Media: May 2008 Archives
I've got to wonder why the network allows Lou Dobbs to continue spewing false, inflammatory nonsense under the guise of objective journalism...I know that Dobbs brings in some serious ratings. And he is certainly entitled to his own opinion. But he is not entitled to his own facts.The part that's a first is that the comments are actually supportive, and the thread hasn't been overrun by nativists. We might win this fight yet. (sombrero tip to Greg Siskind).Joe Klein - Swampland (25 May 2008)
Immigration attorney Greg Siskind drew the ire of Lou Dobbs, who recently featured on his show an item Siskind had posted on his blog a while back. Dobbs didn’t like Siskind’s research showing that Dobbs’ repeated claim that he supports legal immigration—a common misleading tactic of restrictionists—is false.
DOBBS: The pro-amnesty lobby at it again, telling all-out lies about my position on illegal immigration and our border security crisis. The latest example of the pro-illegal aliens' movements' lies coming in a letter to the "Wall Street Journal" today. Douglas Rivlin, director of communication for the National Immigration Forum, says quote, "research by attorney Greg Siskind suggests that 96 times Lou Dobbs talked about legal immigration on his nightly CNN show, dating back to 2001, 92 times he painted legal immigration in a negative light."
Well, Mr. Rivlin, here's a little research you might add to your own. The vast majority of Greg Siskind's analysis is based on my justified criticism of abuses in the system for temporary work visas, specifically H1B visas in nearly every case, not legal immigration.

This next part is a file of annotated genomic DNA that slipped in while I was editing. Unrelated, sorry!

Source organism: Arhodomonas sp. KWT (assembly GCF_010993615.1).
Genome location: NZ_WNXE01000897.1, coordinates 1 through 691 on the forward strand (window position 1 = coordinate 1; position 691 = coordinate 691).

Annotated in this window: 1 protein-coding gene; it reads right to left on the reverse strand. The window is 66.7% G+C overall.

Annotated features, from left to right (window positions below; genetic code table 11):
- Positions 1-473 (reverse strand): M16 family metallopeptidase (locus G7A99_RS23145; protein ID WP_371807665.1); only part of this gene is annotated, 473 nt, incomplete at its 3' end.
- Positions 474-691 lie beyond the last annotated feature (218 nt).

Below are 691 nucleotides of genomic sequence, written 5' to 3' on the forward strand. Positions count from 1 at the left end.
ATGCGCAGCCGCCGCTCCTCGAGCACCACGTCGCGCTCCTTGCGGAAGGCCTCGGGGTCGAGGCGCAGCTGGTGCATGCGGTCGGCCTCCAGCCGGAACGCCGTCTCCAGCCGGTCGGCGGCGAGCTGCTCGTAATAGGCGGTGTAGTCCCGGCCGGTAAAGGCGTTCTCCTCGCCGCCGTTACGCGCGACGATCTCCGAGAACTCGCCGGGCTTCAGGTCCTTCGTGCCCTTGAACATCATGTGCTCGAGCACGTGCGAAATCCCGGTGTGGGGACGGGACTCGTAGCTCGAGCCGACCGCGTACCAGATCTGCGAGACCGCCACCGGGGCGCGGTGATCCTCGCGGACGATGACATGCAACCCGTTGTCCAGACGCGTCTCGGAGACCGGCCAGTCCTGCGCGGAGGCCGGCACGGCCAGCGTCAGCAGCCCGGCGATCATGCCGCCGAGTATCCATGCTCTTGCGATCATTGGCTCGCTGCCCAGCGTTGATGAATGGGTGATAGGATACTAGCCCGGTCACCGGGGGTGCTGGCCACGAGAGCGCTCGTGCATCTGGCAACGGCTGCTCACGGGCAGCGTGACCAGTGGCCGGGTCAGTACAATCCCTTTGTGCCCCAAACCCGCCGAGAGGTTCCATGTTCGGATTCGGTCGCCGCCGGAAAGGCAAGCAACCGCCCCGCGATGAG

point here turns on a distinction of legal terminology between immigrant and
non-immigrant visas. Immigrant visas are
green cards, non-immigrant visas are inherently temporary and include student
visas, tourist visas, and H-1B visas. One key difference between “immigrant” and “non-immigrant”
visas is that the former category permits “immigrant intent,” or the objective
of living in the
This was the first May Day march I had participated in. It was a lot of fun, and emotionally and (in a strictly secular way :-) ) spiritually uplifting, but I kind of felt like I had missed the party. I heard about crowds exponentially larger in 2006 and substantially larger last year. But apparently, frustration in the pro-migrant community with the lack of progress toward comprehensive reform and fear instilled by widescale raids over the past year-and-a-half had combined to ratchet down participation in this year's march. (With my own eyeballs, I estimated between 2,000 and 3,000 marchers--not something you see every day parading down Broadway, but certainly not the numbers seen in recent years.) It's a shame, because things are about as bad now as they've ever been for migrants in the
The low numbers, then, are a clear indication that the
restrictionists--backed squarely by the